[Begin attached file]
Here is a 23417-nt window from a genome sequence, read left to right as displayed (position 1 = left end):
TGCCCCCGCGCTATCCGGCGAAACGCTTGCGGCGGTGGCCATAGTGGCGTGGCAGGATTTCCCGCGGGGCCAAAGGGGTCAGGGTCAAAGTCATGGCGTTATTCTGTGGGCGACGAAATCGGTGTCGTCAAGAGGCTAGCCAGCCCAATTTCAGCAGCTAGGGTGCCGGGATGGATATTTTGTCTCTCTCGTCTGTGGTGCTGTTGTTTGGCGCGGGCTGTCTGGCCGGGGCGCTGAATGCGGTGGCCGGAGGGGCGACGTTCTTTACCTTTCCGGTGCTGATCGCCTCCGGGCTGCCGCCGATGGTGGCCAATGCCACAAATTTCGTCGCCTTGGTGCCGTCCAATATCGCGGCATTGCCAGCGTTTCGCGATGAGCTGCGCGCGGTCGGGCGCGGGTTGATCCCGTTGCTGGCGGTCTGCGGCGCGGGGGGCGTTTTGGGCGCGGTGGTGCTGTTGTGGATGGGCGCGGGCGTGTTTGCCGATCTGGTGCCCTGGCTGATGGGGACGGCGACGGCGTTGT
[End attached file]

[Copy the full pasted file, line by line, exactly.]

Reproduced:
Here is a 23417-nt window from a genome sequence, read left to right as displayed (position 1 = left end):
TGCCCCCGCGCTATCCGGCGAAACGCTTGCGGCGGTGGCCATAGTGGCGTGGCAGGATTTCCCGCGGGGCCAAAGGGGTCAGGGTCAAAGTCATGGCGTTATTCTGTGGGCGACGAAATCGGTGTCGTCAAGAGGCTAGCCAGCCCAATTTCAGCAGCTAGGGTGCCGGGATGGATATTTTGTCTCTCTCGTCTGTGGTGCTGTTGTTTGGCGCGGGCTGTCTGGCCGGGGCGCTGAATGCGGTGGCCGGAGGGGCGACGTTCTTTACCTTTCCGGTGCTGATCGCCTCCGGGCTGCCGCCGATGGTGGCCAATGCCACAAATTTCGTCGCCTTGGTGCCGTCCAATATCGCGGCATTGCCAGCGTTTCGCGATGAGCTGCGCGCGGTCGGGCGCGGGTTGATCCCGTTGCTGGCGGTCTGCGGCGCGGGGGGCGTTTTGGGCGCGGTGGTGCTGTTGTGGATGGGCGCGGGCGTGTTTGCCGATCTGGTGCCCTGGCTGATGGGGACGGCGACGGCGTTGT